Editor Rob Carney interviews a brilliant illustrator whose success makes a mockery of her age.
"I suppose I would describe my visual style as a combination of structured modular geometric graphics and organic psychedelic illustration," says Kate Moross, a 22-year-old designer/ illustrator/photographer who can do no wrong at the moment. Though Moross started out creating flyers for the likes of Klaxons and Mystery Jets, her client list now reads like that of someone well beyond her years: Lynx, Pepsi, Cadbury, Sony and Topshop all make an appearance. Not only that, she's also launched her own record label, Isomorph Records, for which she takes current music and repackages it as limited edition art vinyl. She claims it's the world's first art-driven record label.
Earlier this year, Topshop invited Moross to create a limited-edition range of clothing' a project where 'structured spatial shapes intertwine with astrophysical typography', according to the brand. "It was pretty free," Kate says of the brief. "I was left to my own devices. Naturally there were some restrictions and guidelines for what I could and couldn't do, but all in all it was excellent. It was incredibly strange seeing my designs in store - I don't think I'll ever get used to stuff like that."
When asked about her influences, Moross makes it clear that this just isn't the way she thinks. "I hate this question, as I never have a proper answer for it," she says. Does she have any inspirations, then? "Inspiration is a horrible word! It's not big enough to represent the thousands of visual messages and influences one is bombarded with every day. For me it's things like sweet wrappers, streetwear, shop fronts, packaging, science, theory, television, the internet - all these things are inescapable, and have a subconscious effect on everything I do. I love economics, sociology, social sciences, mathematics, psychology, geometry, stuff like that. These subjects make me want to create work, using them as a way to generate interesting concepts or visual patterns."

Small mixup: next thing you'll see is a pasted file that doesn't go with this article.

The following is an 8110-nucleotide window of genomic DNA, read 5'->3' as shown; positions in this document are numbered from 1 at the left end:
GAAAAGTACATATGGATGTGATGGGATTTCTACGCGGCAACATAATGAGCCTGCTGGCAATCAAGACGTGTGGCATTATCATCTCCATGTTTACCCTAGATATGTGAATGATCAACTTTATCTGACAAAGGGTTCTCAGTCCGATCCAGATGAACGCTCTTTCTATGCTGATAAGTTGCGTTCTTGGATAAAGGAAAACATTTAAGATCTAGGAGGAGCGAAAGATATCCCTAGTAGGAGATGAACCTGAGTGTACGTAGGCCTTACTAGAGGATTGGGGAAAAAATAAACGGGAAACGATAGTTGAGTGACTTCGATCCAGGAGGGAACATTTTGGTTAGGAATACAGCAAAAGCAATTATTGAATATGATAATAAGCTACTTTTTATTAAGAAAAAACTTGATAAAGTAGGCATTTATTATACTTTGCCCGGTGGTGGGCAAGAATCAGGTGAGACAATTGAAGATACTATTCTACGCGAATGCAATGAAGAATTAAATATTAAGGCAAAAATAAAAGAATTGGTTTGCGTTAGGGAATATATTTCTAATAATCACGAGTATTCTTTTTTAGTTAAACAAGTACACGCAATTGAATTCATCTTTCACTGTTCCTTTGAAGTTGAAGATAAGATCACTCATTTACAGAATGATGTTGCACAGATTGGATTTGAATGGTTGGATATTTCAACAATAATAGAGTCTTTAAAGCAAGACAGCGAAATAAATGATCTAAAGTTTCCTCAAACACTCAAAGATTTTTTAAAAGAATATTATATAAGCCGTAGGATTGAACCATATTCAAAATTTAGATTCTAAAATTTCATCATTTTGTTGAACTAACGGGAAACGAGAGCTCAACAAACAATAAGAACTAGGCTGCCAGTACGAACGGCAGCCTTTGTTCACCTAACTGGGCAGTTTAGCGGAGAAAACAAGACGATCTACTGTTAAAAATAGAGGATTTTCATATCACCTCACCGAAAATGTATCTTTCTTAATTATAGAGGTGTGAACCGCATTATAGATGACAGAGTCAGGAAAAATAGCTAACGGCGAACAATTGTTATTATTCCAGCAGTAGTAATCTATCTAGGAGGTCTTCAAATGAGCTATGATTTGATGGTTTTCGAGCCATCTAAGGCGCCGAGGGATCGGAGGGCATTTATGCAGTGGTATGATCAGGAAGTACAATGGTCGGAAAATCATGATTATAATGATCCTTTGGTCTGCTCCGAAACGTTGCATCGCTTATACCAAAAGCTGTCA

"Creativity has never been something quantitative for me," muses Moross, on the topic of finding ideas. "I guess it's just there, but it never over- or underwhelms me. I'd like to think that this kind of stuff was what I was born to do, so my ability to do it is naturally there in my system for whenever I need it."
It soon becomes obvious that Moross lives for work and works for life. She explains, "My social life and my work life blend seamlessly. In fact, most of the time, I forget I'm even working." How does a typical project take shape, then? "I spend time discussing the idea with the client, and then I usually get stuck in straightaway, sending them ideas and visuals within the first few days. I like to work intensely on something and get it done quickly."
And Moross is certainly keeping herself busy: she's currently rebranding a New York record label, building some levels for a new PlayStation 3 game and designing fabric for a handbag company. So is there a five-year plan? "I hope to have my consultancy up and running, and be behind some really exciting creative happenings in the music industry. I'd like to have a massive studio to work in and a bit more free time! Though, by the sounds of it, it will be the complete opposite."